Many businesses in the UK have no idea what health and safety legislation they are supposed to comply with and some are unable to dedicate the money and time to reducing the number of accidents at work.
Michael Slade, managing director at Bibby Consulting and Support, said that it is often harder for smaller firms to comply with the latest health and safety legislation.
He explained that businesses employing more than 50 people have more money to dedicate to keeping up to speed with new regulations and changes to existing measures, while a ten-person company often struggles to keep up with the pace of change.
The failure of smaller firms to dedicate resources to health and safety has the potential to increase the number of accidents at work.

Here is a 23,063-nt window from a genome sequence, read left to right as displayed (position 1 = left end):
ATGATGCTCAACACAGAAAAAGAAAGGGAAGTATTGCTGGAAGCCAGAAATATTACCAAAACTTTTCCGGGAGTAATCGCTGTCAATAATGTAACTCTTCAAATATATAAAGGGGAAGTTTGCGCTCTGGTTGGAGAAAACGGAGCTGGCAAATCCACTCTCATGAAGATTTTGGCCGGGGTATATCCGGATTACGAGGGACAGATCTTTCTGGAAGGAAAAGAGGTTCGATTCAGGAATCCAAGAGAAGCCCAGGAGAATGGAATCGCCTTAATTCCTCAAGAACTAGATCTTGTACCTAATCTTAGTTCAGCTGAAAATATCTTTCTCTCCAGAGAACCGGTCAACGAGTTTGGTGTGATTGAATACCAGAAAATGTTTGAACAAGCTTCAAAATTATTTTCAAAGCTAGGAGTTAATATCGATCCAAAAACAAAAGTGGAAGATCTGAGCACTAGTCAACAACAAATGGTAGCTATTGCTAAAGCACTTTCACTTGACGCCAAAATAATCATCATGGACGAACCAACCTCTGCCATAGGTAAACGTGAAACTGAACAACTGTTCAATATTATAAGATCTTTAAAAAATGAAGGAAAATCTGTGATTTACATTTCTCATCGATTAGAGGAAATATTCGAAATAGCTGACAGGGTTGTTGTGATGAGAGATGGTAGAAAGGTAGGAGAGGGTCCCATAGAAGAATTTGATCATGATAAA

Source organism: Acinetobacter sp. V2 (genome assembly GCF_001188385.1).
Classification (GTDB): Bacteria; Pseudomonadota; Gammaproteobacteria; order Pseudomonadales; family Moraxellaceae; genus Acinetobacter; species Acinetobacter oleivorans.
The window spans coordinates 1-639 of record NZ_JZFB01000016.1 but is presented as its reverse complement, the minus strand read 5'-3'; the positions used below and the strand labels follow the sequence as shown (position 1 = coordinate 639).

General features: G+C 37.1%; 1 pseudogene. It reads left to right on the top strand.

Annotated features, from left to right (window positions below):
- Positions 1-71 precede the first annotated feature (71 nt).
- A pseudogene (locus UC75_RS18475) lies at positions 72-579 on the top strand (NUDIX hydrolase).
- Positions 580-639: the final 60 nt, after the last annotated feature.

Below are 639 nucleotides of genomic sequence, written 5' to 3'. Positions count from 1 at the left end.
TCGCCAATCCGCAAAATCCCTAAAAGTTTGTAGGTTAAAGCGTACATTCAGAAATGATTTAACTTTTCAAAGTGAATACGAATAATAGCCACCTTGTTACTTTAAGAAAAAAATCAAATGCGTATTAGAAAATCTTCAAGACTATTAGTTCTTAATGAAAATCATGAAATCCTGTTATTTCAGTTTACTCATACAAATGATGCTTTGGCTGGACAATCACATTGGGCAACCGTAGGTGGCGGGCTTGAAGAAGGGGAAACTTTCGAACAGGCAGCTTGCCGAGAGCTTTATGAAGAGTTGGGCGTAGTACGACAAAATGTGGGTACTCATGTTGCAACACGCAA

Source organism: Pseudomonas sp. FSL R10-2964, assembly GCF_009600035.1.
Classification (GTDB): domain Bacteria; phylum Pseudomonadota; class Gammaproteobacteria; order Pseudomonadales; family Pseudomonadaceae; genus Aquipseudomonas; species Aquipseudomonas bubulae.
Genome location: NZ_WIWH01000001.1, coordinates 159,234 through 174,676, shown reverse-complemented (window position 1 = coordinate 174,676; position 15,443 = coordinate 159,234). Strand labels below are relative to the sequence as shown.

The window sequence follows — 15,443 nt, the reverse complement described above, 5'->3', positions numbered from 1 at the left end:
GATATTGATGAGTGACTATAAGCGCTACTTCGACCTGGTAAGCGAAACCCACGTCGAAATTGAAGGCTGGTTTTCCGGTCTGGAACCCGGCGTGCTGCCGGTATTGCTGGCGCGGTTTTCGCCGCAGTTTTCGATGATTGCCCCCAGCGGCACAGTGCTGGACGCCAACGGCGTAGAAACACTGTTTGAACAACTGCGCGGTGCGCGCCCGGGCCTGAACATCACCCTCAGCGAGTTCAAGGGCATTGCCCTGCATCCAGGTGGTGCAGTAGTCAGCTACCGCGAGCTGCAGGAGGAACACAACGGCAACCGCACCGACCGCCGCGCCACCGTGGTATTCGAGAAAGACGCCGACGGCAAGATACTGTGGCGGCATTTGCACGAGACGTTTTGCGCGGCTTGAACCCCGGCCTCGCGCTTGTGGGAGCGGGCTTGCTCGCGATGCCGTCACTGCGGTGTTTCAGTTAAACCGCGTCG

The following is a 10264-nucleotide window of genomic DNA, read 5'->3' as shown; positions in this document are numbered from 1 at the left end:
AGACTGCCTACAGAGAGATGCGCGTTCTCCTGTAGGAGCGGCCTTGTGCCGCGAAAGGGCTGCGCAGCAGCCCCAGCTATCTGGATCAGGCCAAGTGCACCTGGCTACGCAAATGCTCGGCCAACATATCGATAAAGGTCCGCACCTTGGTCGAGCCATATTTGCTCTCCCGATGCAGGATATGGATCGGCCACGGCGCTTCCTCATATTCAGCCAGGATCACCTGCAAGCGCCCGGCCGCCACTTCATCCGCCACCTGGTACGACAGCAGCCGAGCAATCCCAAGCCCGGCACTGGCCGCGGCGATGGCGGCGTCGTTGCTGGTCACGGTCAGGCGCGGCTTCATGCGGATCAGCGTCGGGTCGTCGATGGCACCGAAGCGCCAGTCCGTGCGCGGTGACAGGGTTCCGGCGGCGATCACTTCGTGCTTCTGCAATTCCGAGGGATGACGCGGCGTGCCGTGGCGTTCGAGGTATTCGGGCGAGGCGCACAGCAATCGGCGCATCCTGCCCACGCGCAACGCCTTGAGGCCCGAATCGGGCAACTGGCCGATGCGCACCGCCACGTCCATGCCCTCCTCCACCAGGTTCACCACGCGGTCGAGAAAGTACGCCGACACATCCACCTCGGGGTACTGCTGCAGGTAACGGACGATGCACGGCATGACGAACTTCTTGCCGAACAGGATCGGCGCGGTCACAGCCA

Mr Slade added: "The government changes health and safety legislation maybe twice a year, so they at least try to calendar it so you know something is coming up."
He said that firms should be reading changes to health and safety regulations and thinking about how the alterations will affect the business and the safety of the workforce.
The expert noted that the current economic climate has not helped firms that are looking to dedicate money and people to health and safety issues.
Many businesses have been cutting back on costs, which for some has meant risk assessments and keeping up to date with workplace regulations.
"It would be nice to have, as a small company, someone with a quarter or a half of their job responsibility to be looking after health and safety – it just may be something that a business owner or director can't simply afford at the moment," Mr Slade concluded.
Posted by Verity Taylor
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